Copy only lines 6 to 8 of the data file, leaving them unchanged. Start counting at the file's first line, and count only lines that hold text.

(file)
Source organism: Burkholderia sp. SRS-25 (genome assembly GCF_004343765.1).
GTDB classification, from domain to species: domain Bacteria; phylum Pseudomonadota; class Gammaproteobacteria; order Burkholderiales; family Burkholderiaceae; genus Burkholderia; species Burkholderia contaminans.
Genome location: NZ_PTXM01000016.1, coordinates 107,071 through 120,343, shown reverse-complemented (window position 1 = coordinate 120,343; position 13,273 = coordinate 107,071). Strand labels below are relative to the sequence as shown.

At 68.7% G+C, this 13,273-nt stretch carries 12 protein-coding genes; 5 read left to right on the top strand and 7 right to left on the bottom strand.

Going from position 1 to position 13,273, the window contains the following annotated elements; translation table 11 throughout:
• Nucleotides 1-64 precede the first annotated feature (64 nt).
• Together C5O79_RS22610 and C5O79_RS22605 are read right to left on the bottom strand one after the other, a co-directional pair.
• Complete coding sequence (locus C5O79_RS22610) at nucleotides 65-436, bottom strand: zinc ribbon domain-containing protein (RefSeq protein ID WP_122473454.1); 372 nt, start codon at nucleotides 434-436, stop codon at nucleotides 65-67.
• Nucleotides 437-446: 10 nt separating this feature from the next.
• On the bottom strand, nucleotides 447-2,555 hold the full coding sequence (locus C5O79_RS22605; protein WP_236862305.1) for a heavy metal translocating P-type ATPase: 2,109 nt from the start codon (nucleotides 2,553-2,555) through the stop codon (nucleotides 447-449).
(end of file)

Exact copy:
• Nucleotides 1-64 precede the first annotated feature (64 nt).
• Together C5O79_RS22610 and C5O79_RS22605 are read right to left on the bottom strand one after the other, a co-directional pair.
• Complete coding sequence (locus C5O79_RS22610) at nucleotides 65-436, bottom strand: zinc ribbon domain-containing protein (RefSeq protein ID WP_122473454.1); 372 nt, start codon at nucleotides 434-436, stop codon at nucleotides 65-67.